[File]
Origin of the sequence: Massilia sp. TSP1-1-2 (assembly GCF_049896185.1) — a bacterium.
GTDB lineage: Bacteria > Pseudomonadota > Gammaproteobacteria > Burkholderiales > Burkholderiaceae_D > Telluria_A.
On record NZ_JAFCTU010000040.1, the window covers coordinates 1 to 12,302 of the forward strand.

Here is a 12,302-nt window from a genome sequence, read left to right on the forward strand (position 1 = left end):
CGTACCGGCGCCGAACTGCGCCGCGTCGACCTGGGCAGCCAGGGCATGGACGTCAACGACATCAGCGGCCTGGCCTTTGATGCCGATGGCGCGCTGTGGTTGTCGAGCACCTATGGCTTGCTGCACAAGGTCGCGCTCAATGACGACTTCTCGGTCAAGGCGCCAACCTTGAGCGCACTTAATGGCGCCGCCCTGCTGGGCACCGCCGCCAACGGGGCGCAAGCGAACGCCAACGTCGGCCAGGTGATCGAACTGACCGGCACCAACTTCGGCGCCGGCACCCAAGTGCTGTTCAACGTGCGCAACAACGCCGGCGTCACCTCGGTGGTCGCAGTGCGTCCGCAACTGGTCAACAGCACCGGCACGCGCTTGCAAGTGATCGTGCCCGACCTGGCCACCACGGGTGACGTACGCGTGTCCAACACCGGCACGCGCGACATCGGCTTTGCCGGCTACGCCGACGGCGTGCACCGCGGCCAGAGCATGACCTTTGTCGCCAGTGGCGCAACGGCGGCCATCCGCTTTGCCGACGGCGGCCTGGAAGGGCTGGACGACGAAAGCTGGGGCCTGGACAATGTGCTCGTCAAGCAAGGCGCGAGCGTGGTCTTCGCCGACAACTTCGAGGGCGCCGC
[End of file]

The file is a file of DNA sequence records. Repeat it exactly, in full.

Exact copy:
Origin of the sequence: Massilia sp. TSP1-1-2 (assembly GCF_049896185.1) — a bacterium.
GTDB lineage: Bacteria > Pseudomonadota > Gammaproteobacteria > Burkholderiales > Burkholderiaceae_D > Telluria_A.
On record NZ_JAFCTU010000040.1, the window covers coordinates 1 to 12,302 of the forward strand.

Here is a 12,302-nt window from a genome sequence, read left to right on the forward strand (position 1 = left end):
CGTACCGGCGCCGAACTGCGCCGCGTCGACCTGGGCAGCCAGGGCATGGACGTCAACGACATCAGCGGCCTGGCCTTTGATGCCGATGGCGCGCTGTGGTTGTCGAGCACCTATGGCTTGCTGCACAAGGTCGCGCTCAATGACGACTTCTCGGTCAAGGCGCCAACCTTGAGCGCACTTAATGGCGCCGCCCTGCTGGGCACCGCCGCCAACGGGGCGCAAGCGAACGCCAACGTCGGCCAGGTGATCGAACTGACCGGCACCAACTTCGGCGCCGGCACCCAAGTGCTGTTCAACGTGCGCAACAACGCCGGCGTCACCTCGGTGGTCGCAGTGCGTCCGCAACTGGTCAACAGCACCGGCACGCGCTTGCAAGTGATCGTGCCCGACCTGGCCACCACGGGTGACGTACGCGTGTCCAACACCGGCACGCGCGACATCGGCTTTGCCGGCTACGCCGACGGCGTGCACCGCGGCCAGAGCATGACCTTTGTCGCCAGTGGCGCAACGGCGGCCATCCGCTTTGCCGACGGCGGCCTGGAAGGGCTGGACGACGAAAGCTGGGGCCTGGACAATGTGCTCGTCAAGCAAGGCGCGAGCGTGGTCTTCGCCGACAACTTCGAGGGCGCCGC